Dublin-based Strata3 is one of Ireland’s longest-standing web-design, strategy and service firms working with SMEs and big brands. John Mitchell is its managing director.
The internet as we know it is all-pervasive, but also much more complex. Can you still be a traditional web-design firm in 2009?
We’ve had to evolve with the internet and the business landscape. Our company is in its 10th year and we have come through a number of iterations. We were traditionally a web-design company, with a mix of corporate, government and SME work.
The nature of the internet has changed and we’ve had to broaden our offering to be a service provider. That means properly researching and consulting before you design the website and then maintaining it for the future. This makes us one of the few turnkey agencies.
It begins with research into the end user and what they want from a website and everything cascades out of that. After-sales is very important. Around 50pc of Strata3’s business is actually service-based with recurring business in the areas of hosting and training.
The internet has become integral to business. Are Irish firms keeping up with some of the global trends?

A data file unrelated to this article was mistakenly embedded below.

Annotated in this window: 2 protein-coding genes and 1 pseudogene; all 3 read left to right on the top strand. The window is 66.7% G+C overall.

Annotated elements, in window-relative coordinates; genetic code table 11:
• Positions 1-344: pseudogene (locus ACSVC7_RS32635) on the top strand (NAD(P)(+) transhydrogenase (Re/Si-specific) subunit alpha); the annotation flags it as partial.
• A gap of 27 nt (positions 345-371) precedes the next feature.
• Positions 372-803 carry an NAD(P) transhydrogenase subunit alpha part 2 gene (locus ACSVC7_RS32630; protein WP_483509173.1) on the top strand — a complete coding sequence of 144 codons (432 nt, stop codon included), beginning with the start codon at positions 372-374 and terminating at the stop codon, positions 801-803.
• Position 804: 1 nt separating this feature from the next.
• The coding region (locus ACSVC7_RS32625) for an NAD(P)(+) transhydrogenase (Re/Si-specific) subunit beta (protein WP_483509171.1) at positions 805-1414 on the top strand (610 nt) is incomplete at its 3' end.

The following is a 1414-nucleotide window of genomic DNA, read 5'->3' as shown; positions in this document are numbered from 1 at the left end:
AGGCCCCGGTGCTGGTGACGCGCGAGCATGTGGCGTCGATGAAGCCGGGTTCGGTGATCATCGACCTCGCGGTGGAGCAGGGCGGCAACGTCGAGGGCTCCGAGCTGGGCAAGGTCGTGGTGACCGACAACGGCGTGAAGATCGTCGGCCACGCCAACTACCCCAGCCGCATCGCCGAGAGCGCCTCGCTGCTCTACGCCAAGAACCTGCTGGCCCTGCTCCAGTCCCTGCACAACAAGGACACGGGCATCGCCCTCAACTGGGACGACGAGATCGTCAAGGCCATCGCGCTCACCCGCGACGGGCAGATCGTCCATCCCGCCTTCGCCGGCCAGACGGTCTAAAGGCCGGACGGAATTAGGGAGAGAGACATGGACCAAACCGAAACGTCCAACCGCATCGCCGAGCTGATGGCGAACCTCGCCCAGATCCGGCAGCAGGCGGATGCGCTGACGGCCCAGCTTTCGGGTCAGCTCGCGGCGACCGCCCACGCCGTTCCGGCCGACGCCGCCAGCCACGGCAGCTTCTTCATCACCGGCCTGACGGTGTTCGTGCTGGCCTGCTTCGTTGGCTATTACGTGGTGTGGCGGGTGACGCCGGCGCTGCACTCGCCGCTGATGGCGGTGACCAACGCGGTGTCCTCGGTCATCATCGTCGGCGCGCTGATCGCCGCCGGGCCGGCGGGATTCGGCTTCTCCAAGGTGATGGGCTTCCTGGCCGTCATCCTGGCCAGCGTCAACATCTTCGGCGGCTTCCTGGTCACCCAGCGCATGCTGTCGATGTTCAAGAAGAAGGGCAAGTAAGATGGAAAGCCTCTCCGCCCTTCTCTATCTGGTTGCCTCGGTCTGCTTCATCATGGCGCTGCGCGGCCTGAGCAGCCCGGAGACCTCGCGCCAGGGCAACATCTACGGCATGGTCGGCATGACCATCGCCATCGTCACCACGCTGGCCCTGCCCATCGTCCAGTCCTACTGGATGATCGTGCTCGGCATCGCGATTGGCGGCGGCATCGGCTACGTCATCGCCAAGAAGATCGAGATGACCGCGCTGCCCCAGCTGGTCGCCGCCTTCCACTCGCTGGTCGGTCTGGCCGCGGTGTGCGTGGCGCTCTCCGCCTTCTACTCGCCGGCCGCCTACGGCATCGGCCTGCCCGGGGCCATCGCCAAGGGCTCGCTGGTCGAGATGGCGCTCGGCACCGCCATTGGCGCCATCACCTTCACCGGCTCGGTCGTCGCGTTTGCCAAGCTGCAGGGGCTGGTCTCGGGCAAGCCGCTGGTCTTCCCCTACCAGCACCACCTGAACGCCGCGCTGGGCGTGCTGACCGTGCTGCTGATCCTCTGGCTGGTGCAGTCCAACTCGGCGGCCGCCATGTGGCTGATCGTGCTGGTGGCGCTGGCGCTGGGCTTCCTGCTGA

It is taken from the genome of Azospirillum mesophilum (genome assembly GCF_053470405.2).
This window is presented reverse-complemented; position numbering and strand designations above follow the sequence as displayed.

Content management is integral to Irish organisations’ use of the web. Many businesses would be well informed about technology and often decide whether they want to use open source or deploy Facebook campaigns.
These can be tricky and there’s a need for firms, particularly smaller firms, to have a partner rather than a designer who throws it all together and disappears.
Firms want to have services deals that mean they can add functions, do search engine optimisation (SEO) or add graphics.
There’s so much happening in social media, is there a danger that many firms bite off more than they can chew?
Everybody hears the buzzwords and wants to use social-media applications that don’t fit with their audience and it makes them look cynical and clunky. I tell people: try to get back to the principal question of what do your customers and users want?
How are Irish brands doing in the web stakes overseas?
We do a lot of work with major Irish brands such as Guinness and Tourism Ireland, which is targeting emerging Central European and Far Eastern markets. Tourism is a key industry to focus on in recessionary times and Irish brand models are very good.
Not many people realise this, but Kerrygold, for example, is the leading Irish brand on continental Europe. It has done exceptional brand development in countries such as Germany, Poland and Bulgaria. If you’re in Germany, Kerrygold is the only butter brand you’ll buy. The promotion of Ireland to French, German and Italian consumers online has been very effective.
What are the typical mistakes Irish websites make online?
SEO is king and often, despite all the hard work people have done with content and design, they still fail in terms of search.
My advice to business owners is get your site optimised so that all the content is properly tagged and indexed. Then your content can be digested by search engines and found by the end user.
By John Kennedy
Photo: John Mitchell, managing director of Strata3.